Very interesting diagram. I hadn't ever seen the use of the "C-clef" to mark the pitch C in a space, rather than on a line. However, as @Old John points to in his comment, the Wikipedia page about clefs deals with just such a clef. At the top of the page this clef is first hinted at:
Only one clef that references a note in a space rather than on a line has ever been used.
And then later, this clef is revealed as being the C clef (most commonly used for the tenor and alto clefs, but also soprano, mezzo-soprano and baritone). However, in this case it indicates middle-C as being in the third space (from the bottom) of the stave. This, of course, means that all notes are identical in pitch to those when using the treble (G) clef, except that they sound an octave lower. It is not surprising that this clef is not commonly used to denote treble clef notes sounding an octave lower, as there are other, well established alternatives. Therefore, these two octave-transposing treble clefs, and the following "C" clef have the same function:
The first of these is commonly used, for instance for a tenor voice part or for an octave transposing instrument such as guitar (although a normal treble clef is also used, as the transposition is implicit). The second clef is less common. And, as I say, I had not seen the third clef before.
The Wikipedia page points out another good reason not to use this clef:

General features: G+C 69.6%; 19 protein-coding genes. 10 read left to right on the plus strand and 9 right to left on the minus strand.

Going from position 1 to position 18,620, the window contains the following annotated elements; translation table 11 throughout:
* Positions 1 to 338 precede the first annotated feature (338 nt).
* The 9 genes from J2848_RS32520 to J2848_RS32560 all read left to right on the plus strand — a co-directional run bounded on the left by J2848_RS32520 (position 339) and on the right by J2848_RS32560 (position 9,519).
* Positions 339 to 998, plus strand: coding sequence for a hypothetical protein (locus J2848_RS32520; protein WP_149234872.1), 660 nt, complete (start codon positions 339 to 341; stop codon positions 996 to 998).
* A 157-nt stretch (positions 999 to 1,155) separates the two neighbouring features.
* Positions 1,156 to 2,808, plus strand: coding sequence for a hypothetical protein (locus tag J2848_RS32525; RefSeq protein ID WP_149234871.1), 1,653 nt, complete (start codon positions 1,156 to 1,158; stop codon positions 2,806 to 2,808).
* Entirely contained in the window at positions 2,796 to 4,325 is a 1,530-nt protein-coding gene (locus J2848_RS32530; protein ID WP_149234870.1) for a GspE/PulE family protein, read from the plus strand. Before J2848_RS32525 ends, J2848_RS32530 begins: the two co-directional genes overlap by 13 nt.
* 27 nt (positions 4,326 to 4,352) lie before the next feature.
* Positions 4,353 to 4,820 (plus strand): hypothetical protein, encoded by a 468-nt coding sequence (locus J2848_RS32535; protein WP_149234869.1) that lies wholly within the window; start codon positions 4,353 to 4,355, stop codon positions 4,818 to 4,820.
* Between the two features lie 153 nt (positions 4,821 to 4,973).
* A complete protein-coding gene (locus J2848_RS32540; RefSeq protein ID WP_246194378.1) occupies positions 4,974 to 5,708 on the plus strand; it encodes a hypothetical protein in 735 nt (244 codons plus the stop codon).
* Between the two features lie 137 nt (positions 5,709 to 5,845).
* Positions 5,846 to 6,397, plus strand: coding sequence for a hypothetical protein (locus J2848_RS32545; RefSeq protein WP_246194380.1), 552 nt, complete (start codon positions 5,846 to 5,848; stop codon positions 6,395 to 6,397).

the C clef on the third space, [is] easily confused with the tenor clef
However, this doesn't explain a couple of aspects of the diagram you show.
- It isn't clear if it is necessary to place a standard treble clef before this "C" clef. I suspect not, and that the treble clef is written there to show that they denote equivalent pitches, although at different octaves.
- It isn't clear at which pitch the C between the staves should be: as @Brian Chandler points out, there is no indication that the lower bass (F) clef is an 8vb (octave lower) clef. For this reason, the C between the staves is in fact two different notes at the same time! (It is middle-C if relating it to the bass clef; it is an octave below middle-C if relating it to the clef on the upper stave.)
Although I'm sure the book you found this example in is a great resource, this example is certainly ambiguous, for the reasons stated above. (Having read the rest of @Brian Chandler's answer, I wonder if the musical example you show is in fact different to that found in the book?)